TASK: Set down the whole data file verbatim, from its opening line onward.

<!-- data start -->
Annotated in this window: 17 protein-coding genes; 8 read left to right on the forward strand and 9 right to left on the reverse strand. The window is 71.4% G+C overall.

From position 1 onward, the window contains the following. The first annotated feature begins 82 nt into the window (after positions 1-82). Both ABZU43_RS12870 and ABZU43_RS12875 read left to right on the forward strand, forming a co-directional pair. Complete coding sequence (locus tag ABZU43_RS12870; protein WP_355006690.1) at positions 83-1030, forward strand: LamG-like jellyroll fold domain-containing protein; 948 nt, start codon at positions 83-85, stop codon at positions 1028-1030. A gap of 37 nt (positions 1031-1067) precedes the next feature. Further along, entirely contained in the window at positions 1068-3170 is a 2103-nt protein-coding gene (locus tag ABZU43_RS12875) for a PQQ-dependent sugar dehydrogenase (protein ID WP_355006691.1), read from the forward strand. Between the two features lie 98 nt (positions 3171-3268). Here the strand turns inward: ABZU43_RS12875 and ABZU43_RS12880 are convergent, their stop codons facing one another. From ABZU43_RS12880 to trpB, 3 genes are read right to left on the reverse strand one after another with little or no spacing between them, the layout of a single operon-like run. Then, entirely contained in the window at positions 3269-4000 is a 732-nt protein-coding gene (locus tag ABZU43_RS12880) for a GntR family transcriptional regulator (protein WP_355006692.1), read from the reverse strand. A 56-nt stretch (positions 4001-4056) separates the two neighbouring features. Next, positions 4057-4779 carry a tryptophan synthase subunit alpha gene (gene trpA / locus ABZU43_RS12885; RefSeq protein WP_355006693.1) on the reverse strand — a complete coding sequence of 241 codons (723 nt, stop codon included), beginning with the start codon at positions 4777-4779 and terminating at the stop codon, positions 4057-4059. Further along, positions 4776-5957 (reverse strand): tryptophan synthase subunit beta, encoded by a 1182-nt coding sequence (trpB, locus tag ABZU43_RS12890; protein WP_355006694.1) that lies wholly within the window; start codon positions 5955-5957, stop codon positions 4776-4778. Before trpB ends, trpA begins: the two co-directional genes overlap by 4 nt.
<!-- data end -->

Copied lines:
Annotated in this window: 17 protein-coding genes; 8 read left to right on the forward strand and 9 right to left on the reverse strand. The window is 71.4% G+C overall.

From position 1 onward, the window contains the following. The first annotated feature begins 82 nt into the window (after positions 1-82). Both ABZU43_RS12870 and ABZU43_RS12875 read left to right on the forward strand, forming a co-directional pair. Complete coding sequence (locus tag ABZU43_RS12870; protein WP_355006690.1) at positions 83-1030, forward strand: LamG-like jellyroll fold domain-containing protein; 948 nt, start codon at positions 83-85, stop codon at positions 1028-1030. A gap of 37 nt (positions 1031-1067) precedes the next feature. Further along, entirely contained in the window at positions 1068-3170 is a 2103-nt protein-coding gene (locus tag ABZU43_RS12875) for a PQQ-dependent sugar dehydrogenase (protein ID WP_355006691.1), read from the forward strand. Between the two features lie 98 nt (positions 3171-3268). Here the strand turns inward: ABZU43_RS12875 and ABZU43_RS12880 are convergent, their stop codons facing one another. From ABZU43_RS12880 to trpB, 3 genes are read right to left on the reverse strand one after another with little or no spacing between them, the layout of a single operon-like run. Then, entirely contained in the window at positions 3269-4000 is a 732-nt protein-coding gene (locus tag ABZU43_RS12880) for a GntR family transcriptional regulator (protein WP_355006692.1), read from the reverse strand. A 56-nt stretch (positions 4001-4056) separates the two neighbouring features. Next, positions 4057-4779 carry a tryptophan synthase subunit alpha gene (gene trpA / locus ABZU43_RS12885; RefSeq protein WP_355006693.1) on the reverse strand — a complete coding sequence of 241 codons (723 nt, stop codon included), beginning with the start codon at positions 4777-4779 and terminating at the stop codon, positions 4057-4059. Further along, positions 4776-5957 (reverse strand): tryptophan synthase subunit beta, encoded by a 1182-nt coding sequence (trpB, locus tag ABZU43_RS12890; protein WP_355006694.1) that lies wholly within the window; start codon positions 5955-5957, stop codon positions 4776-4778. Before trpB ends, trpA begins: the two co-directional genes overlap by 4 nt.